I have battled with tight calves for the past couple of years. The first time I really noticed was during an Olympic triathlon in July 2016. During the second half of the run, my calves were becoming quite painful. I figured it was because we had been hiking in the Smokey Mountains a week or two before that, and they were sore that whole week. I’m not used to hiking in the mountains, so sore calves seemed reasonable.
I shrugged the whole thing off and moved on to the next race.
It wasn’t all of the time, but I continued to deal with sore, tight calves. The worst was that fall when I rode in a charity bike ride 2 weeks after running in a Ragnar race. The charity ride was a virtual race (everyone does it at their own convenience), and I had to quit after 60 miles. I just couldn’t make the pedals go around anymore. I forced myself to do the other 40 the next day, but paid for it for the next week or two. I was having a hard time doing my job, since I could barely walk.
Again, I chalked it up to fatigue. I really hadn’t been riding my bike much, and figured that 100 miles was a bit much.
I took a few months off, but started running with my daughter over the winter to prepare her for her running season. I bought new shoes to wear with my Yaktrax, and didn’t have any problems. I guessed the resting helped.
Then I broke my ankle…..
When I started running again in the fall of 2017, my calves seemed to be okay. I was the captain for a Ragnar relay, and was given new shoes as a result. Even though I didn’t really like them, I trained and raced in them because they had a lot more cushion than the shoes I usually wore. I figured having the extra cushion was a good thing coming off the broken ankle.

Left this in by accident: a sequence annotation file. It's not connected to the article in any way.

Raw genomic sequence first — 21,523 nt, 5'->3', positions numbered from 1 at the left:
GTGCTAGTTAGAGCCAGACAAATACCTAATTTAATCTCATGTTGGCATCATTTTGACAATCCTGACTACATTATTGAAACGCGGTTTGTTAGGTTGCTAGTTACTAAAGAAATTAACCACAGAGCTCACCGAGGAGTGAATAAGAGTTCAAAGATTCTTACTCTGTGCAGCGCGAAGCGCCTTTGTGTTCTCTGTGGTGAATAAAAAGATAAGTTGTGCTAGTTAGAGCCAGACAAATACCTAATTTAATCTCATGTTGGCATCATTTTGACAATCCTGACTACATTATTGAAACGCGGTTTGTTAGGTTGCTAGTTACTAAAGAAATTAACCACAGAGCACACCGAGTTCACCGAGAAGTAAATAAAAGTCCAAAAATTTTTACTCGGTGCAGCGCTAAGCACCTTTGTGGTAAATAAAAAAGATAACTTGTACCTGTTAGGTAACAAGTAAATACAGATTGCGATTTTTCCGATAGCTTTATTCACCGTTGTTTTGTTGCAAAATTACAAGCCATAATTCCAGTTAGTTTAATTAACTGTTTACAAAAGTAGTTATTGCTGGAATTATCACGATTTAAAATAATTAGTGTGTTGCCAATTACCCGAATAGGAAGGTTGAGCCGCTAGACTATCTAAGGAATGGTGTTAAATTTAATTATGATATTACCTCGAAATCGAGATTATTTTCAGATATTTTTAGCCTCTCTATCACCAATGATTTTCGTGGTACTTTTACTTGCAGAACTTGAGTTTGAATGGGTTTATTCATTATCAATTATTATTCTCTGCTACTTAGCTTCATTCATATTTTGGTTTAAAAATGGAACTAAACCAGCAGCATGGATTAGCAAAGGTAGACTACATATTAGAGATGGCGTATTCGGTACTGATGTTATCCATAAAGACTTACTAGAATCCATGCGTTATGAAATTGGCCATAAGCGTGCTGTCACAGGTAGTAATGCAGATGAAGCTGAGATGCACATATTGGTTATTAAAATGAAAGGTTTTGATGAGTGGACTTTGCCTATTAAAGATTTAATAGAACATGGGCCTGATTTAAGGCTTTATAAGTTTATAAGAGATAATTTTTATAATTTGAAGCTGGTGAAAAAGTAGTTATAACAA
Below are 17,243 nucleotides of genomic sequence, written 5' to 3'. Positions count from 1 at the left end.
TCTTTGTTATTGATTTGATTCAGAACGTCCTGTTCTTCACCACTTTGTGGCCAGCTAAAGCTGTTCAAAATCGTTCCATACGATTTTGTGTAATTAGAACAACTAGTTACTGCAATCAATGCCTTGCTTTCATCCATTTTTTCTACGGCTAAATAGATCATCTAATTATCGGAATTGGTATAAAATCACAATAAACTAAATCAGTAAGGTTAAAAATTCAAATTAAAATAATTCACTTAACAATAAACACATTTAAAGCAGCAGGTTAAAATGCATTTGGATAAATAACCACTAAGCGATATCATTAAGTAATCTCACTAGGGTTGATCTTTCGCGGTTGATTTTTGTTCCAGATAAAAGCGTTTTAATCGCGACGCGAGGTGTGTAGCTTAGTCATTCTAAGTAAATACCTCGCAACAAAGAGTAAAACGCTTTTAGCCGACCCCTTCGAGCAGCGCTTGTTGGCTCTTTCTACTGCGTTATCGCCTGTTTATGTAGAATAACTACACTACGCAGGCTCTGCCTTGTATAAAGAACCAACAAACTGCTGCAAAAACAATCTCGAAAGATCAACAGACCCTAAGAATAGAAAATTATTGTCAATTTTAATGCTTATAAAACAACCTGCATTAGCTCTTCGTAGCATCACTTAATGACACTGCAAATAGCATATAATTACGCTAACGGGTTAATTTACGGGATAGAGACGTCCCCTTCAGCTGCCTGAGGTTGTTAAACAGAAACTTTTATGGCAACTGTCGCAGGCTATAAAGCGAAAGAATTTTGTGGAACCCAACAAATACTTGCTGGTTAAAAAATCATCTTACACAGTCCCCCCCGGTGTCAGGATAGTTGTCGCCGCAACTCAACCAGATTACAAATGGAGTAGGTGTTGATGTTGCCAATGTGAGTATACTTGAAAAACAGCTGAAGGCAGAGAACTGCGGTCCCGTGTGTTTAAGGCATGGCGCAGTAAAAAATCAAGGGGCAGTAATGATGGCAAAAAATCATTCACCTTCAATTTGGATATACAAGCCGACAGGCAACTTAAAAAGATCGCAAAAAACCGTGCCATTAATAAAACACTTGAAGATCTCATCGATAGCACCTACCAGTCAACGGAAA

I took a break from training and had a hernia repaired, but started back up in December. Since I was on the treadmill, I used the shoes that I wore for the Ragnar event and didn’t have any issues. But in January we went to Aruba and I took my normal shoes.
And you know what? My calves started hurting again!
When we got back the weather broke, so I ran outside several times and had the same result. Sore calves. And it finally dawned on me. When I wear my favorite running shoes I get sore calves.
So I switched back to a pair I had used last winter, and haven’t had any problems at all!
A couple of years ago I had heard a lot about zero drop shoes. I bought Skora Fits and Skora Cores. They are minimalist shoes with a wide toe box, and they fit like your favorite slippers! I loved running in them. But I never made the connection that they were placing extra strain on my calves. I always chalked it up as fatigue.
It wasn’t until this past week that I realized that the problems started when I bought the shoes.
In the sport of triathlon, there are so many variables that we are always dealing with. And sometimes trying to diagnose an injury can be complicated. I hope switching to new shoes will permanently solve this problem for me.